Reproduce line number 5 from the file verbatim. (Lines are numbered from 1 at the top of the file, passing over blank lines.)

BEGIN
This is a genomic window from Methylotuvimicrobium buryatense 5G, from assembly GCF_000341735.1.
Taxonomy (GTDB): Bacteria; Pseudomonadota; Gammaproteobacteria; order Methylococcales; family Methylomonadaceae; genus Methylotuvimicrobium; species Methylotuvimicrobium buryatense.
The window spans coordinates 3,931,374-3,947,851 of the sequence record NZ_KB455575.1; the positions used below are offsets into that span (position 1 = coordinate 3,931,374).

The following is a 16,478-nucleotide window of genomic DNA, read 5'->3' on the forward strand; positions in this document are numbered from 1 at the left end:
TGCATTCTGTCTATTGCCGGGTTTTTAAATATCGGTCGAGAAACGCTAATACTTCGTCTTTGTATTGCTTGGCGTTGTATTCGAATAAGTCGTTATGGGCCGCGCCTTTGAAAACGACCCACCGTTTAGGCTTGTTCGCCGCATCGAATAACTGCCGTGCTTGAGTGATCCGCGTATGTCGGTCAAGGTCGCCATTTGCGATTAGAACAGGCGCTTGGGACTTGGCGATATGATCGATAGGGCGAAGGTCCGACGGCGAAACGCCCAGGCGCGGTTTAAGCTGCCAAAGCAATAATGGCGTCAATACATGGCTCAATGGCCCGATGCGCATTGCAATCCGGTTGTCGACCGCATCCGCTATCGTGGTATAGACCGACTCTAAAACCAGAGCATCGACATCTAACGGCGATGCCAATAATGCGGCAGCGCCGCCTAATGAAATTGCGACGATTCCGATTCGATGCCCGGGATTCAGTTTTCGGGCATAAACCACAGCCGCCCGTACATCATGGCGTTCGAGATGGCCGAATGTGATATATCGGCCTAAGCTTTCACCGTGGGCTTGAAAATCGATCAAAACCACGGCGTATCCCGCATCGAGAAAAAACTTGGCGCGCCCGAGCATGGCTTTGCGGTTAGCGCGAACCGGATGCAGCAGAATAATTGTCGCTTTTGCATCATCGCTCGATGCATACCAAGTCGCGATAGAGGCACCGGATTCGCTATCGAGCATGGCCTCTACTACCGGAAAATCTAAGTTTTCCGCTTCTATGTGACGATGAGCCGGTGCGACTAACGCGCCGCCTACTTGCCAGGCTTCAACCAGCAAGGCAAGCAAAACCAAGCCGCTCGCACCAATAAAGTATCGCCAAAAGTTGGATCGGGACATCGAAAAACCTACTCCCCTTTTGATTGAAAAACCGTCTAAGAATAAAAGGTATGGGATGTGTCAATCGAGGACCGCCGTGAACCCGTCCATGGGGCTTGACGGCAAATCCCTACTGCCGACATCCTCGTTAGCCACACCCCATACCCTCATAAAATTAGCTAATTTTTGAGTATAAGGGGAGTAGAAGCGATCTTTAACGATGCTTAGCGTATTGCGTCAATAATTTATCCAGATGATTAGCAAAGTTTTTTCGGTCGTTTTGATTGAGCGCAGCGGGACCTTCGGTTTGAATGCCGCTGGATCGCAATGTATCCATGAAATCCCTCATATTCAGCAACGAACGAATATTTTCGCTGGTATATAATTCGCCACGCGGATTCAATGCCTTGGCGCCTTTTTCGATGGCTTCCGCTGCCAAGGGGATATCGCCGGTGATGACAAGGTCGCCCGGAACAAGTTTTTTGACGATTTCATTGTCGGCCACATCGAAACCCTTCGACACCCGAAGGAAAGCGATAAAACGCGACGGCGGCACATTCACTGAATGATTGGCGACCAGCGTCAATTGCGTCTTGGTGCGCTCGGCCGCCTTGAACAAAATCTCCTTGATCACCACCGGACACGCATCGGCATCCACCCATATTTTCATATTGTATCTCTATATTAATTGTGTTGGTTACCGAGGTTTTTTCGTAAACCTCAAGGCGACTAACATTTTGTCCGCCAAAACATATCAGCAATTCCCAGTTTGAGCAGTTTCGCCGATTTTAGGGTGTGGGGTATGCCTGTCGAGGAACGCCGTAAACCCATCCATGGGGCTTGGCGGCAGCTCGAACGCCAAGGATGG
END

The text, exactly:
TGCATTCTGTCTATTGCCGGGTTTTTAAATATCGGTCGAGAAACGCTAATACTTCGTCTTTGTATTGCTTGGCGTTGTATTCGAATAAGTCGTTATGGGCCGCGCCTTTGAAAACGACCCACCGTTTAGGCTTGTTCGCCGCATCGAATAACTGCCGTGCTTGAGTGATCCGCGTATGTCGGTCAAGGTCGCCATTTGCGATTAGAACAGGCGCTTGGGACTTGGCGATATGATCGATAGGGCGAAGGTCCGACGGCGAAACGCCCAGGCGCGGTTTAAGCTGCCAAAGCAATAATGGCGTCAATACATGGCTCAATGGCCCGATGCGCATTGCAATCCGGTTGTCGACCGCATCCGCTATCGTGGTATAGACCGACTCTAAAACCAGAGCATCGACATCTAACGGCGATGCCAATAATGCGGCAGCGCCGCCTAATGAAATTGCGACGATTCCGATTCGATGCCCGGGATTCAGTTTTCGGGCATAAACCACAGCCGCCCGTACATCATGGCGTTCGAGATGGCCGAATGTGATATATCGGCCTAAGCTTTCACCGTGGGCTTGAAAATCGATCAAAACCACGGCGTATCCCGCATCGAGAAAAAACTTGGCGCGCCCGAGCATGGCTTTGCGGTTAGCGCGAACCGGATGCAGCAGAATAATTGTCGCTTTTGCATCATCGCTCGATGCATACCAAGTCGCGATAGAGGCACCGGATTCGCTATCGAGCATGGCCTCTACTACCGGAAAATCTAAGTTTTCCGCTTCTATGTGACGATGAGCCGGTGCGACTAACGCGCCGCCTACTTGCCAGGCTTCAACCAGCAAGGCAAGCAAAACCAAGCCGCTCGCACCAATAAAGTATCGCCAAAAGTTGGATCGGGACATCGAAAAACCTACTCCCCTTTTGATTGAAAAACCGTCTAAGAATAAAAGGTATGGGATGTGTCAATCGAGGACCGCCGTGAACCCGTCCATGGGGCTTGACGGCAAATCCCTACTGCCGACATCCTCGTTAGCCACACCCCATACCCTCATAAAATTAGCTAATTTTTGAGTATAAGGGGAGTAGAAGCGATCTTTAACGATGCTTAGCGTATTGCGTCAATAATTTATCCAGATGATTAGCAAAGTTTTTTCGGTCGTTTTGATTGAGCGCAGCGGGACCTTCGGTTTGAATGCCGCTGGATCGCAATGTATCCATGAAATCCCTCATATTCAGCAACGAACGAATATTTTCGCTGGTATATAATTCGCCACGCGGATTCAATGCCTTGGCGCCTTTTTCGATGGCTTCCGCTGCCAAGGGGATATCGCCGGTGATGACAAGGTCGCCCGGAACAAGTTTTTTGACGATTTCATTGTCGGCCACATCGAAACCCTTCGACACCCGAAGGAAAGCGATAAAACGCGACGGCGGCACATTCACTGAATGATTGGCGACCAGCGTCAATTGCGTCTTGGTGCGCTCGGCCGCCTTGAACAAAATCTCCTTGATCACCACCGGACACGCATCGGCATCCACCCATATTTTCATATTGTATCTCTATATTAATTGTGTTGGTTACCGAGGTTTTTTCGTAAACCTCAAGGCGACTAACATTTTGTCCGCCAAAACATATCAGCAATTCCCAGTTTGAGCAGTTTCGCCGATTTTAGGGTGTGGGGTATGCCTGTCGAGGAACGCCGTAAACCCATCCATGGGGCTTGGCGGCAGCTCGAACGCCAAGGATGG